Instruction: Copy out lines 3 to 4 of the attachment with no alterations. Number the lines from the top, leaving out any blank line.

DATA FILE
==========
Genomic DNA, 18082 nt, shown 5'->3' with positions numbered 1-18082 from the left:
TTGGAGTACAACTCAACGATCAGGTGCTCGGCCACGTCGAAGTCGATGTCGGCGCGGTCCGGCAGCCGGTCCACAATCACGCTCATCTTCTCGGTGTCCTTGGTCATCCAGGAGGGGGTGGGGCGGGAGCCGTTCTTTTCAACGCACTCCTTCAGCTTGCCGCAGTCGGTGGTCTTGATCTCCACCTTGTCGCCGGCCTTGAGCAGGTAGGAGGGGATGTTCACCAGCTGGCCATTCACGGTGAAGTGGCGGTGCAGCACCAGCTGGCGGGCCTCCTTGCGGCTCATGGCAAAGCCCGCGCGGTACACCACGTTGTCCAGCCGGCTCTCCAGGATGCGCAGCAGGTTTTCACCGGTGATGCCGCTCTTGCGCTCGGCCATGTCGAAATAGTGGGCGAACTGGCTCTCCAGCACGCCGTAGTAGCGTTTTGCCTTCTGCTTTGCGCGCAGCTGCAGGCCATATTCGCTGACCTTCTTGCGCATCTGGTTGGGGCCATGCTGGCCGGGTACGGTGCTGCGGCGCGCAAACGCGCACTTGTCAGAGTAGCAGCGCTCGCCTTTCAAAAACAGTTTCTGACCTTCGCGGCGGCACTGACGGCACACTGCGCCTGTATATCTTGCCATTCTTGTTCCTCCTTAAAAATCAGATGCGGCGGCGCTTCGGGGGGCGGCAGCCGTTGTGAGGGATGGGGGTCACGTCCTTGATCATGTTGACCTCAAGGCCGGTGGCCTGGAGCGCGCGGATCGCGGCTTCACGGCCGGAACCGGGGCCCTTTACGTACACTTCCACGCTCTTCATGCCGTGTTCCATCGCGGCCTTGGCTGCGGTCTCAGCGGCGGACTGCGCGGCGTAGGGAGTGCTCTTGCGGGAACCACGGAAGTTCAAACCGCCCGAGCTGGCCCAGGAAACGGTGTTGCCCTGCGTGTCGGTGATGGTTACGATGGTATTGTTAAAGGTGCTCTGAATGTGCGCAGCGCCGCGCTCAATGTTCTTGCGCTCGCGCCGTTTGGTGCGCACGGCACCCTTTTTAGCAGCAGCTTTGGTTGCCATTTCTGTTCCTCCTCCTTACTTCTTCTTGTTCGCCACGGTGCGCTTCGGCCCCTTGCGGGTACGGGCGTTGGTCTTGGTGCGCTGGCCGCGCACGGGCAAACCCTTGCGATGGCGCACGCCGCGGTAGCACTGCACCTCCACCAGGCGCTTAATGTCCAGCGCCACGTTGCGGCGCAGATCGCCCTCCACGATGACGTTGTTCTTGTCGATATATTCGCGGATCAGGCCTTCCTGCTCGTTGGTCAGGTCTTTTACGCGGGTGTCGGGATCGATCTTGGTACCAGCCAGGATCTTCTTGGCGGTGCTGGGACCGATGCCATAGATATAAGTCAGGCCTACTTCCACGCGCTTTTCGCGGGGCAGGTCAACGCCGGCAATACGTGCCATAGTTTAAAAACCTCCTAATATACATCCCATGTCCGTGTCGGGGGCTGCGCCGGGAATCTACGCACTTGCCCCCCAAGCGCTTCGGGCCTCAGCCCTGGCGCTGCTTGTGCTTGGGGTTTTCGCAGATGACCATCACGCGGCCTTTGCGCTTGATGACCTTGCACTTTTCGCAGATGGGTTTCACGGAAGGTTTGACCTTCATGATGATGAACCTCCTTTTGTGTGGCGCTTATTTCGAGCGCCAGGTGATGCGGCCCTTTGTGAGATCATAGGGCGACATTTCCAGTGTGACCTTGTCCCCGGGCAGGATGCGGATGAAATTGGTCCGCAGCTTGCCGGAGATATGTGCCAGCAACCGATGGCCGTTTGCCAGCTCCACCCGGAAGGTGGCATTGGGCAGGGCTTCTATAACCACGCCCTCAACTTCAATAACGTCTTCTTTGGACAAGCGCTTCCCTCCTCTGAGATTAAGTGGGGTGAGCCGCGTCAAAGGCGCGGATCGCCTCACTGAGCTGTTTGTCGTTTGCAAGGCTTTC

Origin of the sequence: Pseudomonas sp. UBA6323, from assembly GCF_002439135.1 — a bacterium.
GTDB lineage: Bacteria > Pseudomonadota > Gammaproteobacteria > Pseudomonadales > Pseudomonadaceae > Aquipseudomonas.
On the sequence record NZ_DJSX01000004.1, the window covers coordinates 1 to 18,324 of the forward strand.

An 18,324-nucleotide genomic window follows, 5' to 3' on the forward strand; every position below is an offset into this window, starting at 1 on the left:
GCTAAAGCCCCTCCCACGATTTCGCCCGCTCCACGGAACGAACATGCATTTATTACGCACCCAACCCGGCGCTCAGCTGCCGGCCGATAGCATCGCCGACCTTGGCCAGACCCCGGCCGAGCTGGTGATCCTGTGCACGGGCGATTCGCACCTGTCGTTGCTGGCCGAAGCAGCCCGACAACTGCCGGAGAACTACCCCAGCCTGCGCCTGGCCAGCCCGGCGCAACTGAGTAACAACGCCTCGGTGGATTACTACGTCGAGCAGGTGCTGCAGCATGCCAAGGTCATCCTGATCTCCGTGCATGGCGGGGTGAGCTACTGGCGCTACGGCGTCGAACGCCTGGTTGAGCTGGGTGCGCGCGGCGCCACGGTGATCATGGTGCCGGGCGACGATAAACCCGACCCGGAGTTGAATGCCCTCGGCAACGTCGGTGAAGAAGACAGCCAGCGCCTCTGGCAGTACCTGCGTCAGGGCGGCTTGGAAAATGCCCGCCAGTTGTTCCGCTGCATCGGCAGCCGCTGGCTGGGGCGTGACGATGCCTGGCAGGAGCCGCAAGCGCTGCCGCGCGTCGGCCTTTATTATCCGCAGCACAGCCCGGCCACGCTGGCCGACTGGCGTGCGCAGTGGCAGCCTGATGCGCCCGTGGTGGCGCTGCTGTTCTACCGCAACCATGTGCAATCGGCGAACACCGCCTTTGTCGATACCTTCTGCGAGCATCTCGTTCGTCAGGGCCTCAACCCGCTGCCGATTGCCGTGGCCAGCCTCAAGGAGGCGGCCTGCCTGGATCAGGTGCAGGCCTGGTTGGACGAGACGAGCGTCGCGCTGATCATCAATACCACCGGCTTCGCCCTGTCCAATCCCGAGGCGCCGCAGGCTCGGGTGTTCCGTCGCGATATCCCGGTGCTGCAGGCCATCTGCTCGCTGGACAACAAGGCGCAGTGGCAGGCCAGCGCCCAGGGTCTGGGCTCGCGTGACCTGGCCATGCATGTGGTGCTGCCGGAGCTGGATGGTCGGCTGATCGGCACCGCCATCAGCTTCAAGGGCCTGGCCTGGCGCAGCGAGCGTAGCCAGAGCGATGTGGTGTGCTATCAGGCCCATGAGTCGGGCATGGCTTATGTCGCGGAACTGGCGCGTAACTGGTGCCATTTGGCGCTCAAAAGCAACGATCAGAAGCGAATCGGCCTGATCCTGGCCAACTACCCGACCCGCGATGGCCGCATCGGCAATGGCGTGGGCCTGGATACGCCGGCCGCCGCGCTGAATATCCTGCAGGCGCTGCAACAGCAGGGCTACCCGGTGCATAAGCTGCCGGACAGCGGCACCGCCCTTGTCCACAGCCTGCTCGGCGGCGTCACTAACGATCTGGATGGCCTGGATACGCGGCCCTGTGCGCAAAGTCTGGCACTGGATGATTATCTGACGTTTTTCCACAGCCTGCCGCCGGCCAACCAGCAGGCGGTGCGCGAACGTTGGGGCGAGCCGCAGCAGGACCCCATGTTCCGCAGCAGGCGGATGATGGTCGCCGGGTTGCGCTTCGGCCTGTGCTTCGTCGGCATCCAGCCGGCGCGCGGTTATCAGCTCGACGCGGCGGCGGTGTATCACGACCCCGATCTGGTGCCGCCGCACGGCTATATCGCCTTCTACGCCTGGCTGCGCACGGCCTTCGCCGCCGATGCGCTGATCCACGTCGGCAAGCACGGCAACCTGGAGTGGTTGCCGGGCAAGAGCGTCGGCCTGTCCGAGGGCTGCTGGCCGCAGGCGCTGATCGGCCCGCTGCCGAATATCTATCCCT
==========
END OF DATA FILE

Origin of the sequence: Pseudomonas sp. UBA6323, from assembly GCF_002439135.1 — a bacterium.
GTDB lineage: Bacteria > Pseudomonadota > Gammaproteobacteria > Pseudomonadales > Pseudomonadaceae > Aquipseudomonas.